Lowest Uncommon Denominator: Why I think Narendra Modi knowingly lowered the level of political discourse

It has been helpful to Modi and the BJP to cover up failures and flaws with insults and allegations. However, when the Opposition responds in kind, the PM doesn't seem to like it.

 |  7-minute read |   11-05-2019
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The phrase “A lie told once remains a lie but a lie told a thousand times becomes the truth” is attributed to Nazi propagandist Joseph Goebbels.

Goebbels’ work was so successful that many world leaders have repeatedly copied his strategies. Powerful sectors still consciously value lies as a way to manipulate the minds of those they want to influence. 

In this way, they manage to convince people to accept the unacceptable and support plans that only benefit the interest of the few.

Thanks to the Nazi experience, powerful sectors of society realised that people are able to believe any message — as long as it is properly presented. This leads to a situation that many people exploit for all it is worth. Oten, it is enough to tell people what they want to hear. We all want to believe messages that satisfy our confirmation bias(es). It doesn’t matter how far away they are from reality. People who exploit this part of human psychology manage to instill falsehoods, culturally and socially. 

Goebbels, however, did not belong to the post-digital age. We do.

modi-690_051019073728.jpgBack to the wall? Have Prime Minister Narendra Modi's statements shown defensiveness rather than attack? (Source: Reuters)

If there is one thing that characterises the BJP and the larger Sangh Parivar it is affiliated to, it is, in my view, their lack of historical sense and awareness, their lackadaisical approach to facts and especially their contempt for the general public. The last, to my mind, manifests itself in the blithe off-hand statements, comments and claims that seem to come out of some random nonsense generator, with complete confidence in the inability of people to cross-check and verify.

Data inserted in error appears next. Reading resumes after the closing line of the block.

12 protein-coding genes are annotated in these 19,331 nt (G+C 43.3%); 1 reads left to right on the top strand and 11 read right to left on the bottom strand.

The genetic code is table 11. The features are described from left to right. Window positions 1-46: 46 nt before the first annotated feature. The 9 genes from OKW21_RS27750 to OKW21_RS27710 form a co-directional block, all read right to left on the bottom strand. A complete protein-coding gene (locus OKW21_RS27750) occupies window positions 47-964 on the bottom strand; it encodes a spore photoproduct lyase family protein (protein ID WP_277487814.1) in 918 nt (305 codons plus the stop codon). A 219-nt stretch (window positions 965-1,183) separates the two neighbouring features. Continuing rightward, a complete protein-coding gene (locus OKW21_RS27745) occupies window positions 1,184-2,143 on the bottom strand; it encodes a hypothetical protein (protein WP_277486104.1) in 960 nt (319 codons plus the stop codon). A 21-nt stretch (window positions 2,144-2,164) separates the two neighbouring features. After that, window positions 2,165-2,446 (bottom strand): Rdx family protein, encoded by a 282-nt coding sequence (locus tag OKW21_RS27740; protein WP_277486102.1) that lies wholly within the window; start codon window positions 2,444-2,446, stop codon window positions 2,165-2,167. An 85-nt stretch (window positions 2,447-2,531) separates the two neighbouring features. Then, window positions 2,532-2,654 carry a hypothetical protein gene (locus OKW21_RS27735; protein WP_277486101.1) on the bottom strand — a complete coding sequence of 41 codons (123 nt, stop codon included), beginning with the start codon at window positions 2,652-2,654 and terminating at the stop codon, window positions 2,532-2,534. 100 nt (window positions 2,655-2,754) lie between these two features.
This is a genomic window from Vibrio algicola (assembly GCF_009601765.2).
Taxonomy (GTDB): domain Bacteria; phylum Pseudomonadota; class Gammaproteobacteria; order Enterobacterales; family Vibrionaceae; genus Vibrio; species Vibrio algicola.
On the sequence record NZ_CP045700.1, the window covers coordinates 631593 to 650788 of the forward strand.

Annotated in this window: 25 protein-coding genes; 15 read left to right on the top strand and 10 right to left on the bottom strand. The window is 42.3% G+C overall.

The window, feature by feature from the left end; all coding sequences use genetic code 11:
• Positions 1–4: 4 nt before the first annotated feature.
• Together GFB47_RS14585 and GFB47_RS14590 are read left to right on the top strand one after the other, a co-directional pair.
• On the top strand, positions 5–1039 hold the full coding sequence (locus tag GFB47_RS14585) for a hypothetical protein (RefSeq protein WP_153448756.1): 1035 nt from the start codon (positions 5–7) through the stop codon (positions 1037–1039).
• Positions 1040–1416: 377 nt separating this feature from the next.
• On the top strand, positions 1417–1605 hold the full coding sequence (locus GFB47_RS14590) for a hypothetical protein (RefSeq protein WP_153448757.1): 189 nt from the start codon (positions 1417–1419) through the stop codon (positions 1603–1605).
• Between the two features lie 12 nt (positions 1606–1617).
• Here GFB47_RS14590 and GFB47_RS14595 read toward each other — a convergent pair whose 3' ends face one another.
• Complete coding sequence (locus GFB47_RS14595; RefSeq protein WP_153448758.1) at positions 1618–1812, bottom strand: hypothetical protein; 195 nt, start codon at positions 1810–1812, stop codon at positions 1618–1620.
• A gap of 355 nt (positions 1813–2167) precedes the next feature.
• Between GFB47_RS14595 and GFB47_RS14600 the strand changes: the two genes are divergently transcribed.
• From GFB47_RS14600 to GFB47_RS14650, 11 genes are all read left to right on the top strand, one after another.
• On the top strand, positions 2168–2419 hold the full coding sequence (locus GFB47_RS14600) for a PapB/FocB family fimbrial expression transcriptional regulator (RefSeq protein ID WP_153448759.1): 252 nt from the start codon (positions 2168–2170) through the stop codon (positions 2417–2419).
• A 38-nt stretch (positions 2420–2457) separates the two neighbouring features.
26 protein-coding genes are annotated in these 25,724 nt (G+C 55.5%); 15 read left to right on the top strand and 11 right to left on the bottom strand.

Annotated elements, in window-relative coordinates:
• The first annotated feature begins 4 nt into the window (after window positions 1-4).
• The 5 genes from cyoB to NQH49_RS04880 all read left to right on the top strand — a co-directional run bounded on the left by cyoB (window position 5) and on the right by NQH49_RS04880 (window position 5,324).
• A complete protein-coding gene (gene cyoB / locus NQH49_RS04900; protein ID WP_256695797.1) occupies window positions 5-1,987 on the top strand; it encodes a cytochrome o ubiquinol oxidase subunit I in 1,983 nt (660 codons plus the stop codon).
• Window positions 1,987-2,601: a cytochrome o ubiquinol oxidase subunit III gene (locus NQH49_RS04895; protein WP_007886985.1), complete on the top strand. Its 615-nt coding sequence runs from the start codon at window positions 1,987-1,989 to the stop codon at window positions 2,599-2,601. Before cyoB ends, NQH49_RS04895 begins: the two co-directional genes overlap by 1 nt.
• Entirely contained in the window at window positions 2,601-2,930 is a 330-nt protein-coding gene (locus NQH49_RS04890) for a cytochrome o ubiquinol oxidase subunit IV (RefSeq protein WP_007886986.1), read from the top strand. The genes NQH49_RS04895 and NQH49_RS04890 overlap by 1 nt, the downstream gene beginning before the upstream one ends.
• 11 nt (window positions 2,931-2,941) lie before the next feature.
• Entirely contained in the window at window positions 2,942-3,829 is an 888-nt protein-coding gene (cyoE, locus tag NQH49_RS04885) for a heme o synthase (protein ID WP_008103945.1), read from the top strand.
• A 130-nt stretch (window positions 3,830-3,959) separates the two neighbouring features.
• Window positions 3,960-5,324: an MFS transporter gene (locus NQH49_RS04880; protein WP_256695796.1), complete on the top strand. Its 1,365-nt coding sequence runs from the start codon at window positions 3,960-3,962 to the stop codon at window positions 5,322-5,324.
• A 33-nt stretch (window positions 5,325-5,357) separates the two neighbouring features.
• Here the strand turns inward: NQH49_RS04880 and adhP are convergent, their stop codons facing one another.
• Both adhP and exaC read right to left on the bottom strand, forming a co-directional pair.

That too, in the era of the internet, with an overwhelmingly large computer-literate population willing to jump to their screens the instant something hits the headlines.


In the absence of any real report card to show for the last five years, or a clear vision for the road ahead, the BJP has resorted to whataboutery, slander and character assassination, not just of leaders present but of leaders past too. These have become planks of their election campaign. Apparently, the Pulwama explosion, the Balakot air-strikes and raising the antinational bogey against critics are not enough. Following the vile comment on late Prime Minister Rajiv Gandhi, the current allegations of him enjoying cruises on INS Virat is simply a symptom of this bankruptcy.